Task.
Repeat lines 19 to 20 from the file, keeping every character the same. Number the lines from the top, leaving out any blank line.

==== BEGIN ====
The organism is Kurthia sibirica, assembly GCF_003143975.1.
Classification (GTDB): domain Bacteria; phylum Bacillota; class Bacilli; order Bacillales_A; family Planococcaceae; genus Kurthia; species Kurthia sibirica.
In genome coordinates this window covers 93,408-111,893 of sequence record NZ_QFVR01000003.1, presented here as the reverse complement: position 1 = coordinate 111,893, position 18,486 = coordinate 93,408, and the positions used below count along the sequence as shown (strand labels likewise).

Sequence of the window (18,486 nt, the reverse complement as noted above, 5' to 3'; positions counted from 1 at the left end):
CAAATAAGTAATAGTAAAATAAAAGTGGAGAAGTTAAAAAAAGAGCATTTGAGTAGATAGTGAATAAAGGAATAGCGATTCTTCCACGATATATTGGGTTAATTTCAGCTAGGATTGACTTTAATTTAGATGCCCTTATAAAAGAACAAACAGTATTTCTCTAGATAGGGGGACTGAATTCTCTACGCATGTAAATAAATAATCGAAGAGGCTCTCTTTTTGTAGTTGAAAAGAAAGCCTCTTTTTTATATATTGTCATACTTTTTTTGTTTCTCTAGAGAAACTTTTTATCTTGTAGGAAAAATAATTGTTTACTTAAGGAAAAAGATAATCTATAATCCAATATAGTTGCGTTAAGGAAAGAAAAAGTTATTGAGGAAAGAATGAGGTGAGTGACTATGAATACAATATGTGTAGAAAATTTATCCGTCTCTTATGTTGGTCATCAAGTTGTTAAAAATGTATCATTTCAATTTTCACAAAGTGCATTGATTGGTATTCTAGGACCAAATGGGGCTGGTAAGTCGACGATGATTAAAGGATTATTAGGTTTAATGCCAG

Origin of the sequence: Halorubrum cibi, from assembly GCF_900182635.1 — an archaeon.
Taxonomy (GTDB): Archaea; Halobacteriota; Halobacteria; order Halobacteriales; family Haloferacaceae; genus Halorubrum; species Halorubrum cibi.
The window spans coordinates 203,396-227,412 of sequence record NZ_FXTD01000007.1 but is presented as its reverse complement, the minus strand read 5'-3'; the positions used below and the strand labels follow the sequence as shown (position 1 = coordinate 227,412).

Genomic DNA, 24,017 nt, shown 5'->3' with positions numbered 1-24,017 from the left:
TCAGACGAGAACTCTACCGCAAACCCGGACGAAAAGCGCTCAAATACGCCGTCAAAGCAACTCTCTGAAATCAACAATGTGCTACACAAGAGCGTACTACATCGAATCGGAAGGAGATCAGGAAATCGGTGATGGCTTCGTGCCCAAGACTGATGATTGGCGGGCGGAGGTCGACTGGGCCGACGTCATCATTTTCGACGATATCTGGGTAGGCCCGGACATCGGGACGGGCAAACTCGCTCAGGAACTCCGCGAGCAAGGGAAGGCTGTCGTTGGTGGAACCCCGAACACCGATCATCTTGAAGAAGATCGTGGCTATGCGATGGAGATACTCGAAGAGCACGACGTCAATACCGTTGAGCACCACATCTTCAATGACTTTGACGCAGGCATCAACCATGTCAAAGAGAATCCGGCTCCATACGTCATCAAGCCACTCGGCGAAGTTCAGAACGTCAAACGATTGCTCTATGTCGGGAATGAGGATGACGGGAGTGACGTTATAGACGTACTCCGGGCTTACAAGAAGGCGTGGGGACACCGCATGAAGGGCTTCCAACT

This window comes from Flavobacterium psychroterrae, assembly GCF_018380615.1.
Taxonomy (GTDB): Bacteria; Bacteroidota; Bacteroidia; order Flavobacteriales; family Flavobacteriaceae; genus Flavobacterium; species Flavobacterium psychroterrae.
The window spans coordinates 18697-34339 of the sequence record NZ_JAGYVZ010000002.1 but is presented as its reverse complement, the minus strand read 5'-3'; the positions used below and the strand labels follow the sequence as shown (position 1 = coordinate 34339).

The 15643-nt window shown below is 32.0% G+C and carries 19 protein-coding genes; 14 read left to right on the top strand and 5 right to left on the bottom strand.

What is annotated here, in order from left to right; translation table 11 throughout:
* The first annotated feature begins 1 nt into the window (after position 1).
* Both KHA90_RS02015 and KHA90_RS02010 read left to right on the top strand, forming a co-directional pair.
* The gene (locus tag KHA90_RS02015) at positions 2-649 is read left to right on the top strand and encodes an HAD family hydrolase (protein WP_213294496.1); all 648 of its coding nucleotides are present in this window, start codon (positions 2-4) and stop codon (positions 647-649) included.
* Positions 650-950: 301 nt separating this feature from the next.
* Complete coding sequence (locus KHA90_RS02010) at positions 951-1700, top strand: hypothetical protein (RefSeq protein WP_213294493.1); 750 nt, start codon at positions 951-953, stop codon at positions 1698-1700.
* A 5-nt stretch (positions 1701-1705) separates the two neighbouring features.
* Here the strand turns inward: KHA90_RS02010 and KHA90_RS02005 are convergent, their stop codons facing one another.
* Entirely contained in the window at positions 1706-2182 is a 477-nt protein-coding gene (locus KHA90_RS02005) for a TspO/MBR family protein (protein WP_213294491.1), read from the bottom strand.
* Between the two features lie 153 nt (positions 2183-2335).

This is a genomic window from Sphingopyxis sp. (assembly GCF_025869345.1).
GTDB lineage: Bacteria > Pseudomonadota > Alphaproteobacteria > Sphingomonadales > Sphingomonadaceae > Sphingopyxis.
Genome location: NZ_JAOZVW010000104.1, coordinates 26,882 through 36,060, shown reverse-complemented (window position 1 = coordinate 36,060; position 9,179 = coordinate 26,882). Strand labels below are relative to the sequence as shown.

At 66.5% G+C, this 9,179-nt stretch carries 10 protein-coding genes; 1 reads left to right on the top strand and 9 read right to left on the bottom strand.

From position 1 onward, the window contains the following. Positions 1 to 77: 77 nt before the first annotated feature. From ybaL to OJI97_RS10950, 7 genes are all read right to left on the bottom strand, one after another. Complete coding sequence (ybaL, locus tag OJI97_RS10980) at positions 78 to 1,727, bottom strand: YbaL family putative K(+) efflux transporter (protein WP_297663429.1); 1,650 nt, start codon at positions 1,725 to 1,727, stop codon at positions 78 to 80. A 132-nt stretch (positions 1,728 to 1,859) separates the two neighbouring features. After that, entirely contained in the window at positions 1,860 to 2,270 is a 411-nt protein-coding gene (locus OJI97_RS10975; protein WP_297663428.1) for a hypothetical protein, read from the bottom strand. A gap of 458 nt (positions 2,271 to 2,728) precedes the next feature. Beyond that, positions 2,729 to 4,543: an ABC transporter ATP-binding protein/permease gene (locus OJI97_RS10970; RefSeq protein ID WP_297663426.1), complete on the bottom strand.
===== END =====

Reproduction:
* Positions 650-950: 301 nt separating this feature from the next.
* Complete coding sequence (locus KHA90_RS02010) at positions 951-1700, top strand: hypothetical protein (RefSeq protein WP_213294493.1); 750 nt, start codon at positions 951-953, stop codon at positions 1698-1700.